Health workers in England who refuse to take up the offer of a free flu jab will be asked to explain why they do not want to be vaccinated.
The measures have been introduced in an effort to cut sickness rates and protect patients over winter.
Members of staff who decline the jab could be moved away from critical areas if they work with vulnerable patients.
Last year saw the worst flu season in a decade but only 64% of staff received the flu vaccine.
When it comes to vaccinating staff there are significant variations between different NHS Trusts.
Last year, more than 90% of staff at the Royal Blackburn Hospital, run by the East Lancashire Hospitals NHS Trust, received the flu jab.
Head of occupational health Phil Denney says it is vital that as many staff as possible are protected against flu.
"The flu jab for me is absolutely the most important thing we can do in the NHS," he says.
"It means we are not only looking after the staff, we're looking after their families and we're looking after the patients that we serve.
"And we're also helping to prevent hospital admissions at the front door."
At the Royal Blackburn, the push to vaccinate as many staff as possible includes not only front-line workers, but everyone else who keeps the hospital functioning.
Staff in the hospital's laundry wash 100,000 articles – sheets, blankets and medical scrubs – each week.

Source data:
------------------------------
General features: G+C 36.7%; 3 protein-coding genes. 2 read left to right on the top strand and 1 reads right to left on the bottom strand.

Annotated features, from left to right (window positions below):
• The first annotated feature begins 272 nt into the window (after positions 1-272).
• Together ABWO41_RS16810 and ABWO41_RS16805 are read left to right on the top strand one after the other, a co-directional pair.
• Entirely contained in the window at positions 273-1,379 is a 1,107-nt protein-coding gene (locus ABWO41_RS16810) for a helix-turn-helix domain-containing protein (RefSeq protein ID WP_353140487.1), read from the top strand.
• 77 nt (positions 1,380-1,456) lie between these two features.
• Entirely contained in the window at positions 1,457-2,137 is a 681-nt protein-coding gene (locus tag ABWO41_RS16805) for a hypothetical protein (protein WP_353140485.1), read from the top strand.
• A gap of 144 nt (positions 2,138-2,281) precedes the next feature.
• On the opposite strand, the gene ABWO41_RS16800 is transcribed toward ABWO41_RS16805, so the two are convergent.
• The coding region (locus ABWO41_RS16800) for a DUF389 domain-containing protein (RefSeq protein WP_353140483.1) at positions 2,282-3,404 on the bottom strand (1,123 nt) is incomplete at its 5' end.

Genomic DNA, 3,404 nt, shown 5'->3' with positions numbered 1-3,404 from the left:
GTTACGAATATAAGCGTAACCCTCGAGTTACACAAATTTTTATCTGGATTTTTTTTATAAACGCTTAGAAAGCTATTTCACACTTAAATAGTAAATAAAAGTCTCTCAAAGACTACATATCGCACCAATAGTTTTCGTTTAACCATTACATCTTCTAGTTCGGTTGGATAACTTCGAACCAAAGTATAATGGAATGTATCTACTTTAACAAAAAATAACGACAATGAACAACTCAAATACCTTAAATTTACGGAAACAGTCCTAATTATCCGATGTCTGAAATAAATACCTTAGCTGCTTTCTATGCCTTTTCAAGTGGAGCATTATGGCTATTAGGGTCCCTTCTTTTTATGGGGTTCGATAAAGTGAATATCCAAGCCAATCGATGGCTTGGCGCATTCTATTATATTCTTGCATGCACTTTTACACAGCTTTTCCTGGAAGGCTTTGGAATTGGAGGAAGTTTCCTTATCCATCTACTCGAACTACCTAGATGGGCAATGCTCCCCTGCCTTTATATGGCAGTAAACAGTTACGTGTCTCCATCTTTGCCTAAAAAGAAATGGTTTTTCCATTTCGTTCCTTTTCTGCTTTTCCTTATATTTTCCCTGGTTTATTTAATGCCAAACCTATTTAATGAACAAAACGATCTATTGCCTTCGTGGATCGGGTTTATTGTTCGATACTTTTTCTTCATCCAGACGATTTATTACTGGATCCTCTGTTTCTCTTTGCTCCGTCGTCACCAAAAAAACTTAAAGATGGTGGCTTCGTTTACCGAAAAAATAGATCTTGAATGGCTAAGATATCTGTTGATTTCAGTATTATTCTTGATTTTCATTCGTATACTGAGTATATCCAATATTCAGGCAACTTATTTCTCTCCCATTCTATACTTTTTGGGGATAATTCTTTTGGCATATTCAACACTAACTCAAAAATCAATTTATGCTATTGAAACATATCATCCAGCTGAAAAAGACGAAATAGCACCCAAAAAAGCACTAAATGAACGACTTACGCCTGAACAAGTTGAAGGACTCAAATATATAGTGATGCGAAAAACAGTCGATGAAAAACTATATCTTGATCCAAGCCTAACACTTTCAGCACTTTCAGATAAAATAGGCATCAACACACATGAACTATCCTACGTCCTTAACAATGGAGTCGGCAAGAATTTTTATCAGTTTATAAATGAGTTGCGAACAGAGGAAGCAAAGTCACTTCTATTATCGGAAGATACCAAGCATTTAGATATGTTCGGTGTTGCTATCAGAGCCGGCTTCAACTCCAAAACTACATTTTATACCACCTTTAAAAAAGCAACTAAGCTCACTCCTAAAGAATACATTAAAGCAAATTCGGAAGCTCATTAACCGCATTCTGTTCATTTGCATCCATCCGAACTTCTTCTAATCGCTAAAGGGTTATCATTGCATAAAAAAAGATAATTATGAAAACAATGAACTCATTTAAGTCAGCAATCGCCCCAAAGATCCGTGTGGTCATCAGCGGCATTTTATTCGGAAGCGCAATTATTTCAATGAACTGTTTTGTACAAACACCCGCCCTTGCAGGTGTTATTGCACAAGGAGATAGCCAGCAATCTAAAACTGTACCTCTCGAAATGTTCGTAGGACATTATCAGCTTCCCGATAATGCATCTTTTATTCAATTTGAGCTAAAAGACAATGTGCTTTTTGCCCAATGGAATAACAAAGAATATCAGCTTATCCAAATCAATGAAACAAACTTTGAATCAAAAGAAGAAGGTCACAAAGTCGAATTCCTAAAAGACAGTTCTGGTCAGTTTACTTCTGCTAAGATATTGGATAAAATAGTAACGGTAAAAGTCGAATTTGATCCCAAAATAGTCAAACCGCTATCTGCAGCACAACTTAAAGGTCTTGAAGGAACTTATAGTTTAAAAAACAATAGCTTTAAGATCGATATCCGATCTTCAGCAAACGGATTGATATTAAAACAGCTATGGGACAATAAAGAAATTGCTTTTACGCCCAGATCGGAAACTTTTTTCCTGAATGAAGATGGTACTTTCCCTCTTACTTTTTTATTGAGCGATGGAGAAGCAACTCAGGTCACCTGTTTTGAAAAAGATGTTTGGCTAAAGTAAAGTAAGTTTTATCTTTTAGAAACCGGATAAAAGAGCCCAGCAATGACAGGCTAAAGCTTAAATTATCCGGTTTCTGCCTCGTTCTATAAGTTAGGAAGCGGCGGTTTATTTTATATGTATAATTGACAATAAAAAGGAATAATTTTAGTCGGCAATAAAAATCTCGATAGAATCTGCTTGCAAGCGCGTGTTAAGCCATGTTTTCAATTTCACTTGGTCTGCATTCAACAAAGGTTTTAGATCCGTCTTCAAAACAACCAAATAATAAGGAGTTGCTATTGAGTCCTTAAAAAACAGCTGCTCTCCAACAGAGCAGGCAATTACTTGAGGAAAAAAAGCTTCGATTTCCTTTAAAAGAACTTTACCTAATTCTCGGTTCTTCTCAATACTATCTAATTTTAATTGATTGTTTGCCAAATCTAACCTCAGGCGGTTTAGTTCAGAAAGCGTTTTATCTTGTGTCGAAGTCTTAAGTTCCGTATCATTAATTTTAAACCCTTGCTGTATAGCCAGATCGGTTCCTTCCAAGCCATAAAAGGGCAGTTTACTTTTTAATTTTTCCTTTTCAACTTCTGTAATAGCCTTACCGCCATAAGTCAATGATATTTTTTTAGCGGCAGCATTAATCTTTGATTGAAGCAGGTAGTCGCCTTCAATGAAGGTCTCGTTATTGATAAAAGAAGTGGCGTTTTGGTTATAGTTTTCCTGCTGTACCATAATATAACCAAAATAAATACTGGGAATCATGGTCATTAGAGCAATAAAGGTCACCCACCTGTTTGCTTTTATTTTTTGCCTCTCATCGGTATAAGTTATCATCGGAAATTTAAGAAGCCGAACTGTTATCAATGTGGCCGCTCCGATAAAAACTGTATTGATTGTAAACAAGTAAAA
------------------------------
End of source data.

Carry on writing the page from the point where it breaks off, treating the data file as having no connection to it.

It is a busy seven-day-a-week operation and if the team was to be hit by flu there could be serious repercussions, so they are also vaccinated.
However, other trusts face very different challenges.
Ambulance trust struggles
The East of England Ambulance service operates over a wide area, and crews spend much of their time on the road.
According to figures from Public Health England, only 45.1% of staff at the trust received a vaccine last winter.
In an effort to improve that figure a greater number of vaccination sessions are being held in more areas to make it easier for paramedics and support staff to receive a flu jab.
The service's medical director, Dr Tom Davis, says part of the battle is educating staff about the consequences of not getting vaccinated.
"Healthcare professionals not getting immunised can increase the risk of our patients getting the flu," he says.
"So absolutely one of the things we want our staff to consider is the impact on their vulnerable patients, especially if they choose not to have the flu jab."
Some people simply cannot get vaccinated because, for example, they may have an allergy to the eggs that are used in the production of the flu vaccine.
And while it is not compulsory for health workers to have a flu jab, NHS bosses see this as a way of shoring up the service ahead of what could be another tough winter.